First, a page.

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🎨 Creative Optimal Melee Weapons for Shorter Persons

Killer300

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Okay, yeah, that fits perfectly. Mixture of agricultural eden that Lord of the Rings likes to depict with the practical elements necessary to defeat invaders.
 

Dalillama

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Also, 3-4 hobbits with knives lurking in a vertical to drop on the backs of invaders for some quick wetwork before scuttling back up and away. Maybe garrotes and drop nooses made of thorny vines.
 

Thanaeon

Mostly simulationist
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That said, someone mentioned a tunnel scenario. That's actually a case where I can see a spear being handle. It's a linear delivery system in a scenario that precludes lateral movement. In that case, I think the spear is a win. At least initially. But be ready with the shorter weapon after that because, eventually (armies aside), it will go to the person most intent on closing range and shutting down movement.
This is a very good point, but I'd add a qualifier; it depends on the kind of tunnel. In a typical RPG dungeon, with regular semi-wide corridors and the like, absolutely. In a more natural cave system, something long and inflexible is going to be hard to impossible to carry with you, and you may not be able to deploy it effectively when the time comes if there's enough curviture present.
 

Toxoplasma

Deletrious Protozoan
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Another thing to consider is that speed and pace aren't quite the same thing. A Jack Russel can move around far more quickly than a Great Dane, even though the bigger dog can cover much more ground at a step. While your notional hobbit or goblin probably doesn't march or jog with the speed of a human, it'd be downright weird if they couldn't jump, quick-step, duck, and swing quickly enough to be deeply annoying.
 

Killer300

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This is a very good point, but I'd add a qualifier; it depends on the kind of tunnel. In a typical RPG dungeon, with regular semi-wide corridors and the like, absolutely. In a more natural cave system, something long and inflexible is going to be hard to impossible to carry with you, and you may not be able to deploy it effectively when the time comes if there's enough curviture present.
That strikes me as a time a dagger of some type will probably be the weapon to use instead.

I actually picture the standard gear now of small folk in a D&D type setting being a set of knives, with a slashing knife for hurting the legs of bigger opponents, and a dagger for tighter quarters thrusting.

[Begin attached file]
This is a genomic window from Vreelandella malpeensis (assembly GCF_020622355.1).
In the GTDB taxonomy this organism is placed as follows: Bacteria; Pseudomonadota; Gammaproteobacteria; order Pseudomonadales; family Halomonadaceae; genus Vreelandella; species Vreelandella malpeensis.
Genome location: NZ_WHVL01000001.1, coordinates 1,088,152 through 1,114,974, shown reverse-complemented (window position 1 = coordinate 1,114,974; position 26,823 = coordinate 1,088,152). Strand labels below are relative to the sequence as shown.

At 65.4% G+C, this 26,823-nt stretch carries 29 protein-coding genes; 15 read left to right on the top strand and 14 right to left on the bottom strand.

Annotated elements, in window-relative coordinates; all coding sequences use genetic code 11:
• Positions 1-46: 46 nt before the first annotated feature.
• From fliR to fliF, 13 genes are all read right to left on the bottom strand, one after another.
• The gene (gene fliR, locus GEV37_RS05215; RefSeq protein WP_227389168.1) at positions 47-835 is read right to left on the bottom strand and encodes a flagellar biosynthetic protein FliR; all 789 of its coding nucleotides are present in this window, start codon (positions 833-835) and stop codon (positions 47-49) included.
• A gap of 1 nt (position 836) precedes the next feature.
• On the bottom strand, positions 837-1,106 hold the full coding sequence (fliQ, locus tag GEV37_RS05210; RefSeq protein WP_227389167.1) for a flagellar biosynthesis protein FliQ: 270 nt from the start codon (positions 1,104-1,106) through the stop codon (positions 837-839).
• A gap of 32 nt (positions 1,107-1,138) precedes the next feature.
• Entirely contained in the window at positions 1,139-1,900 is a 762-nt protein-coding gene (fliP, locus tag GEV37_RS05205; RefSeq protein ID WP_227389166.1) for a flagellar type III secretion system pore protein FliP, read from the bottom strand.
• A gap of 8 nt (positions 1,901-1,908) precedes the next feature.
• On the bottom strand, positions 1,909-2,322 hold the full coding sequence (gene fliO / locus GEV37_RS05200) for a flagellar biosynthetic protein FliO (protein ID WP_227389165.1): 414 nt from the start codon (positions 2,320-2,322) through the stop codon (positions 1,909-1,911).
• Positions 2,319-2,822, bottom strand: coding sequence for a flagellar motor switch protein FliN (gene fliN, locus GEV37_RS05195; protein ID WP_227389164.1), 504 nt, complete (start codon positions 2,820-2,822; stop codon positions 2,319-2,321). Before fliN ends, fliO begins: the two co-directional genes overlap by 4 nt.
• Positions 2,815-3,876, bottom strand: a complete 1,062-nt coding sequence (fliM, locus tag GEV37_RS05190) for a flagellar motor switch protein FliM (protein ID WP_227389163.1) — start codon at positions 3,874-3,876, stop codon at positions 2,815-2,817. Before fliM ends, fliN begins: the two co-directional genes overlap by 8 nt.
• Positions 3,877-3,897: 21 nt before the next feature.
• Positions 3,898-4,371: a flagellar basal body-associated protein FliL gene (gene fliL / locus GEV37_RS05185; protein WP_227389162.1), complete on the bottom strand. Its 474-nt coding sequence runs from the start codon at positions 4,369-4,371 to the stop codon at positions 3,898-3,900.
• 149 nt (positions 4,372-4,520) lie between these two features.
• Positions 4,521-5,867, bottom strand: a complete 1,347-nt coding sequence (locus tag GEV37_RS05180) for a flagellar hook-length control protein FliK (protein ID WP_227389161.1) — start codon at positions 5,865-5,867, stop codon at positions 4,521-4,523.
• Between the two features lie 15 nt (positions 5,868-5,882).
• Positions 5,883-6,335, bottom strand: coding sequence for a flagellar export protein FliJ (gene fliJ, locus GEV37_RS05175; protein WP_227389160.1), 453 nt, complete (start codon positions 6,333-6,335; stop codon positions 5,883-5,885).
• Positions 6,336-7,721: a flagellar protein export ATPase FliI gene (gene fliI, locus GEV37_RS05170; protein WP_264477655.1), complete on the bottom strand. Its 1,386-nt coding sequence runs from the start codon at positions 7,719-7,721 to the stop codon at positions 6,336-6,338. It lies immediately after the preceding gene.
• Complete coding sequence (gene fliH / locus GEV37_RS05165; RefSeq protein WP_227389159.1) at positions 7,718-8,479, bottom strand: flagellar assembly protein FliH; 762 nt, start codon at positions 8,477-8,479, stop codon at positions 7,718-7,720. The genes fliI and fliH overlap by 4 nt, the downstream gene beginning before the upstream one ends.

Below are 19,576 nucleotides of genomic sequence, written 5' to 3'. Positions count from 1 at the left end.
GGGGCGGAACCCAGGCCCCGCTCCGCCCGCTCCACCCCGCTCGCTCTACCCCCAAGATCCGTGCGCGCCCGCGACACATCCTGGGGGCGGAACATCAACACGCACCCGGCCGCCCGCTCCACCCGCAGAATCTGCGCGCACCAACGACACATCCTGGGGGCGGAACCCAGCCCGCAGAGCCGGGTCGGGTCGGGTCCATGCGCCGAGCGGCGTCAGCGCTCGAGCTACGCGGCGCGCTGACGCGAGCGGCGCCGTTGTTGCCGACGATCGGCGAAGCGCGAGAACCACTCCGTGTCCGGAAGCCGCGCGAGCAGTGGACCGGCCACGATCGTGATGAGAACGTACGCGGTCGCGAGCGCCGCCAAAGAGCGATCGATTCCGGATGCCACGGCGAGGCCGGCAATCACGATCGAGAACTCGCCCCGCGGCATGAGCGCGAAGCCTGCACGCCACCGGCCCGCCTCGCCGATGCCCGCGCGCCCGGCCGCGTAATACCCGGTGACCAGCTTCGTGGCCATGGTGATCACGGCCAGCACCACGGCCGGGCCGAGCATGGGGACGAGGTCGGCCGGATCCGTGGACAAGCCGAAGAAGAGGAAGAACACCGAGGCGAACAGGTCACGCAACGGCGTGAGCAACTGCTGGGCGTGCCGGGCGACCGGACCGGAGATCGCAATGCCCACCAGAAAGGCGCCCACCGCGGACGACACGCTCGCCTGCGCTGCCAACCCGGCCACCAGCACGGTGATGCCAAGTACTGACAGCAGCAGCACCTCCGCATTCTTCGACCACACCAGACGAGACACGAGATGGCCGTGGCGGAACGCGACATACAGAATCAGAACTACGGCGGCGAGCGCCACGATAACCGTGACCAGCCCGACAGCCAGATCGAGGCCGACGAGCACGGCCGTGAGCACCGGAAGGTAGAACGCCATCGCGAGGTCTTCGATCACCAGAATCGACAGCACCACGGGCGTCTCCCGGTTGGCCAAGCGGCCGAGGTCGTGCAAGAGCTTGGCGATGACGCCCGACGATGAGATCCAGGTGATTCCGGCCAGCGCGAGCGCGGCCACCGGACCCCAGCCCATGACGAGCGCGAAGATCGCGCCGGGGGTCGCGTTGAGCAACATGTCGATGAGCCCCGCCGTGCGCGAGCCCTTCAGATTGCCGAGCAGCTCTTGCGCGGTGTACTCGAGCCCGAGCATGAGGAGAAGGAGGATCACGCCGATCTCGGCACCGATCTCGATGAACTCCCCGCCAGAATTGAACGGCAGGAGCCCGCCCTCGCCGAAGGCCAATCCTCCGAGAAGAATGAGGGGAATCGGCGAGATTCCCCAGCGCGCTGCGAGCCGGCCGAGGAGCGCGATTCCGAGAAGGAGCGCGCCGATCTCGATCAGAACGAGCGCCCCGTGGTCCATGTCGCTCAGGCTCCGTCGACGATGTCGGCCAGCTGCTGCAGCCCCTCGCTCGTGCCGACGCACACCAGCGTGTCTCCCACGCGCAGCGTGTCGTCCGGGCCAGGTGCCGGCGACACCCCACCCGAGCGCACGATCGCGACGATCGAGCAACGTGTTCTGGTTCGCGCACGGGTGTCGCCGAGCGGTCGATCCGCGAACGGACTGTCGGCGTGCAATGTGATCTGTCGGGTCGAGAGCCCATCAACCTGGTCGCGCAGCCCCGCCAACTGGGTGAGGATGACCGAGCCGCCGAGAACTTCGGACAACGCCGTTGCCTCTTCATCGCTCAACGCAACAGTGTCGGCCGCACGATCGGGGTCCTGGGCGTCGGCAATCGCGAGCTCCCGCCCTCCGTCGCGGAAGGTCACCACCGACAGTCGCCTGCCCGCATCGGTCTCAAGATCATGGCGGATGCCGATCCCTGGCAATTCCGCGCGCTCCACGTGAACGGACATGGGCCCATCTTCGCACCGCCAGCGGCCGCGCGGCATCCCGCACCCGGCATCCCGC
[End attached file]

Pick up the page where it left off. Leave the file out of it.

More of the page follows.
apOweyn

Just talkin bout ap
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This is a very good point, but I'd add a qualifier; it depends on the kind of tunnel. In a typical RPG dungeon, with regular semi-wide corridors and the like, absolutely. In a more natural cave system, something long and inflexible is going to be hard to impossible to carry with you, and you may not be able to deploy it effectively when the time comes if there's enough curviture present.
Very true. Then it’s the gladius or whatever.

Does kinda make you wonder about the ubiquitousness of 10’ poles though doesn’t it. 🙂
 

Lee Casebolt

SUCH a BOY
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There's a lot of "it depends" built into this. Are we talking about duels, or gang fights, or hunting, or warfare? If war, on what scale? Who are the most likely opponents? What's the ground like? Are they in the open field, on broken ground, in cramped tunnels? What kind of materials can they work?

Weapons are the answers to questions.

Humans developed spears for outfighting, and knives for infighting, and a bunch of swords for everywhere in between. There are axes and hammers and staves for "I've got this item which is kind of like a weapon and I really need a weapon right now" circumstances, and bows and crossbows and slings for "there's shit way over there I need to kill" and literally thousands more. One assumes human-like creatures will develop a similarly broad selection of answers given a similarly broad list of questions.
 

Thanaeon

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There's a lot of "it depends" built into this. Are we talking about duels, or gang fights, or hunting, or warfare? If war, on what scale? Who are the most likely opponents? What's the ground like? Are they in the open field, on broken ground, in cramped tunnels? What kind of materials can they work?